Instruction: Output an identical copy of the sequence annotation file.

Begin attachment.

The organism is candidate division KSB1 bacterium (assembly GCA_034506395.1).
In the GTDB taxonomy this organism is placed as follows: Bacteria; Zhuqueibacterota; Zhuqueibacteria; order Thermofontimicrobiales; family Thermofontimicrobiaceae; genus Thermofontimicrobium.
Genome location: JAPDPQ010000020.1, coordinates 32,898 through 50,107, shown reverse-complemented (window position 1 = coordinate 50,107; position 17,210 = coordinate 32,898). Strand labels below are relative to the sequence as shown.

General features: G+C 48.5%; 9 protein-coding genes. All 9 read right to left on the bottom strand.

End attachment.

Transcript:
The organism is candidate division KSB1 bacterium (assembly GCA_034506395.1).
In the GTDB taxonomy this organism is placed as follows: Bacteria; Zhuqueibacterota; Zhuqueibacteria; order Thermofontimicrobiales; family Thermofontimicrobiaceae; genus Thermofontimicrobium.
Genome location: JAPDPQ010000020.1, coordinates 32,898 through 50,107, shown reverse-complemented (window position 1 = coordinate 50,107; position 17,210 = coordinate 32,898). Strand labels below are relative to the sequence as shown.

General features: G+C 48.5%; 9 protein-coding genes. All 9 read right to left on the bottom strand.